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Oscar-Nominated VFX Supe Richard Stammers Talks Prometheus

On Grading Red Raw, Reading Ridley-grams, and Planning Gore for the R Rating — and Possible PG-13

Richard Stammers, nominated for an Oscar for his VFX work on Prometheus, joined the Moving Picture Company (MPC) as a digital compositor for the 2001 film Harry Potter and the Sorcerer’s Stone after working as a compositor and visual effects supervisor for broadcast television productions. At MPC, he became a visual effects supervisor with the 2003 film Calendar Girls. He now has 16 film titles to his credit, including The Chronicles of Narnia: Prince Caspian, The Da Vinci Code, and Harry Potter and the Goblet of Fire. In 2011, he received a VES nomination for supporting visual effects in Scott’s Robin Hood.

His fellow Oscar nominees are special effects supervisor Trevor Wood, MPC visual effects supervisor Charley Henley, and Weta Digital visual effects supervisor Martin Hill. Stammers, Wood, and Henley also received a BAFTA nomination along with Fuel visual effects supervisor Paul Butterworth. The Twentieth Century Fox film also received a nomination for excellence in production design from the Art Directors Guild. The visual effects Oscar and BAFTA nominations for his work on Ridley Scott’s Prometheus are his first. We talked to Stammers on the release of Prometheus last year, and checked back in with him on the occasion of his Academy Award nomination.

F&V: Why do you think your peers voted for the visual effects work in Prometheus?

I think the level of quality of the work is particularly high. I could argue that because of the project and the director, everyone was aware of the importance of raising the bar and doing the best work they could.

F&V: What do you think contributed to the high quality? 

Everything was grounded in reality. The whole approach to shooting was to start with something real. We based the exterior planet shot on exteriors in Iceland, and even though we replaced most of it, we could match to photography. The interior sets and lighting provided by the DP and production were fantastically beautiful, so we were adding to stuff that was already great. The creatures – we would take over when the other teams exhausted their possibilities. The great combination of so many efforts in so many departments working in tandem gave us a consistent flow and even aesthetic through the whole film. I think Prometheus stands out for the level of realism.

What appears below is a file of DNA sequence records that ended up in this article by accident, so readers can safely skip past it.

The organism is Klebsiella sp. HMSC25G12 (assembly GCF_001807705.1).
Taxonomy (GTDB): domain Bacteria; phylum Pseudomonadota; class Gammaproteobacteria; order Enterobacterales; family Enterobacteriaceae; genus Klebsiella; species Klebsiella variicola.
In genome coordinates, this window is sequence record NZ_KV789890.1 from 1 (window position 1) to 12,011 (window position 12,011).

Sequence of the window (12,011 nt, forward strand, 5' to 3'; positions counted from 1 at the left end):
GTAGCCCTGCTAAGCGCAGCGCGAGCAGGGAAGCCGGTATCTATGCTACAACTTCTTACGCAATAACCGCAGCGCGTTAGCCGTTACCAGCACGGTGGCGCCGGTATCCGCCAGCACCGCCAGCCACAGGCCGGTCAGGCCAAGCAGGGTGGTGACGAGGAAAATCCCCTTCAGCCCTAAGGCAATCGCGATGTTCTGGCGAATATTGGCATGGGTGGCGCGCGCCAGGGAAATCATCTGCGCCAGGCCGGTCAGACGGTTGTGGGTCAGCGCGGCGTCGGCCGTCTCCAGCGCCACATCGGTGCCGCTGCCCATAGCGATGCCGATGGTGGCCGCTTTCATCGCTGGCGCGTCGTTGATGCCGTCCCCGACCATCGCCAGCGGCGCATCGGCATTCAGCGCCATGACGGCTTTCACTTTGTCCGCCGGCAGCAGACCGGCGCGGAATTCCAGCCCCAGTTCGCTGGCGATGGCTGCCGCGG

F&V: Was there a different feeling overall about this project? 

The process was very different. There was definitely a feeling that this has to be excellent. The visuals have to be spot on. It was never anything you put a finger on. Ridley was just making a good film in the way he wants to make a good film working from years of experience as a great filmmaker. What he brings to the table is stunning. We had to make sure we were in line with that expectation.

F&V: It sounds like the visual effects crews spent a lot of time matching and extending practical effects and sets.

Ridley’s [Scott] approach is to do as much in-camera as possible. He’s prepared to go only so far with visual effects. If it’s at all possible, he tries to do the shot practically. Prometheus is probably one of the biggest visual effects films he’s done. Robin Hood had 1100 or 1200 shots, so Prometheus with 1400 shots was similar. But it had the largest amount of complex work, which reflects on how much practical stuff Ridley tried to do. We’d work things out with the creature supervisor so Ridley could direct as much as possible on set and then we’d take over digitally. We had to intercut with the creature department.

We did the tentacle creature entirely digitally, though. Weta based little details inside on real living creatures.

F&V: What about the disgusting bits?

Ridley loves his gore. It’s interesting. You become quite numb to it during the process. We previs’d the medpod sequence as R-rated and PG-13-rated and made sure, when we were shooting, that we shot plates that would be less gory. But, Ridley loves his blood — pints and pints of blood being poured. In a couple sequences, we had to reduce it to keep the continuity of a PG-13 version. I’m amazed we got away with what we did.

He would revel in those moments like in Alien, when the egg opens up and shoots out into John Hurt’s face. They did that with a pig’s bladder or intestine — a tube of offal they put an air line into. A blast of air sent entrails into John Hurt’s face for eight frames. We tried to get the same things to happen and we might find one little moment Ridley could edit into. But we didn’t use any real animal parts on this film, which was kind of disappointing. Technology has come a long way. Neal Scanlan [creature and special makeup effects supervisor] created things with nice disgusting qualities, and we had the opportunity to add details.

F&V: Was the medpod sequence the hardest shot?

I think the hardest sequence was where the engineer drinks the black liquid and his body decomposes and decays to a component level of a DNA strand. You go inside the body and see the DNA come apart and reform. In stereo. Weta took on those incredibly challenging shots. The design process made it harder; it was subjective. We were getting close to delivery and one of those shots took a week to render. If anything had to change, we would not have met the delivery date. But Weta did a great job.